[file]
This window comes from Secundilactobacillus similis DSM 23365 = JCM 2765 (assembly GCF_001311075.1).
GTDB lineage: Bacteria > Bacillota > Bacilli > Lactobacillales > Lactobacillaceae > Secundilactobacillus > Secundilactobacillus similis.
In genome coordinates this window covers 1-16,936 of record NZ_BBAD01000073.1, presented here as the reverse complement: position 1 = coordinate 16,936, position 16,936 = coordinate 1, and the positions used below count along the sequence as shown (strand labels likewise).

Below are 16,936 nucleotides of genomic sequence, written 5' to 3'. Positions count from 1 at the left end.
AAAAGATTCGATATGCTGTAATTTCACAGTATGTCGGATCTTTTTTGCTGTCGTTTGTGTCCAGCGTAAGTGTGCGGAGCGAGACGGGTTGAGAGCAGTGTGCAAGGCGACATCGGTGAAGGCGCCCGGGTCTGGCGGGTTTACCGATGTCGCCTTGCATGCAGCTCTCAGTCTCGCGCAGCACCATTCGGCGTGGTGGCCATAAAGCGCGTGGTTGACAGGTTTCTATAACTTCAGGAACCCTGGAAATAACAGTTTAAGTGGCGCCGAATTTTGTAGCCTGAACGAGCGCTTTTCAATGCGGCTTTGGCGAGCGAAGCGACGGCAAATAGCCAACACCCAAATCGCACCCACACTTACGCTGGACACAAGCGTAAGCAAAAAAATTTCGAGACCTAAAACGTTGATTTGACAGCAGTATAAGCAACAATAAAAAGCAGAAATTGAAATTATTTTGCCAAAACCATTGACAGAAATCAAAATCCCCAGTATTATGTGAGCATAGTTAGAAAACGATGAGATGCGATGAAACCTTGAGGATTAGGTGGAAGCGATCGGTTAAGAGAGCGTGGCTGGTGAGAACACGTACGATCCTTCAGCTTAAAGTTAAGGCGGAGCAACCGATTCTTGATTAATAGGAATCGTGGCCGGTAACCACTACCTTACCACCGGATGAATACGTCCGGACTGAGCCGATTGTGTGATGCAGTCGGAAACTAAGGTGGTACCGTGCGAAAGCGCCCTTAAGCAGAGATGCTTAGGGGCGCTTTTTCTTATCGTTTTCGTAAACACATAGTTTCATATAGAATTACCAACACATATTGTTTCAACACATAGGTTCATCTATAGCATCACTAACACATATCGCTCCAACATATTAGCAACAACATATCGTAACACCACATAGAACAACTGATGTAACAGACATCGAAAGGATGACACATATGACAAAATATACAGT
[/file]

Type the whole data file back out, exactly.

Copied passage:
This window comes from Secundilactobacillus similis DSM 23365 = JCM 2765 (assembly GCF_001311075.1).
GTDB lineage: Bacteria > Bacillota > Bacilli > Lactobacillales > Lactobacillaceae > Secundilactobacillus > Secundilactobacillus similis.
In genome coordinates this window covers 1-16,936 of record NZ_BBAD01000073.1, presented here as the reverse complement: position 1 = coordinate 16,936, position 16,936 = coordinate 1, and the positions used below count along the sequence as shown (strand labels likewise).

Below are 16,936 nucleotides of genomic sequence, written 5' to 3'. Positions count from 1 at the left end.
AAAAGATTCGATATGCTGTAATTTCACAGTATGTCGGATCTTTTTTGCTGTCGTTTGTGTCCAGCGTAAGTGTGCGGAGCGAGACGGGTTGAGAGCAGTGTGCAAGGCGACATCGGTGAAGGCGCCCGGGTCTGGCGGGTTTACCGATGTCGCCTTGCATGCAGCTCTCAGTCTCGCGCAGCACCATTCGGCGTGGTGGCCATAAAGCGCGTGGTTGACAGGTTTCTATAACTTCAGGAACCCTGGAAATAACAGTTTAAGTGGCGCCGAATTTTGTAGCCTGAACGAGCGCTTTTCAATGCGGCTTTGGCGAGCGAAGCGACGGCAAATAGCCAACACCCAAATCGCACCCACACTTACGCTGGACACAAGCGTAAGCAAAAAAATTTCGAGACCTAAAACGTTGATTTGACAGCAGTATAAGCAACAATAAAAAGCAGAAATTGAAATTATTTTGCCAAAACCATTGACAGAAATCAAAATCCCCAGTATTATGTGAGCATAGTTAGAAAACGATGAGATGCGATGAAACCTTGAGGATTAGGTGGAAGCGATCGGTTAAGAGAGCGTGGCTGGTGAGAACACGTACGATCCTTCAGCTTAAAGTTAAGGCGGAGCAACCGATTCTTGATTAATAGGAATCGTGGCCGGTAACCACTACCTTACCACCGGATGAATACGTCCGGACTGAGCCGATTGTGTGATGCAGTCGGAAACTAAGGTGGTACCGTGCGAAAGCGCCCTTAAGCAGAGATGCTTAGGGGCGCTTTTTCTTATCGTTTTCGTAAACACATAGTTTCATATAGAATTACCAACACATATTGTTTCAACACATAGGTTCATCTATAGCATCACTAACACATATCGCTCCAACATATTAGCAACAACATATCGTAACACCACATAGAACAACTGATGTAACAGACATCGAAAGGATGACACATATGACAAAATATACAGT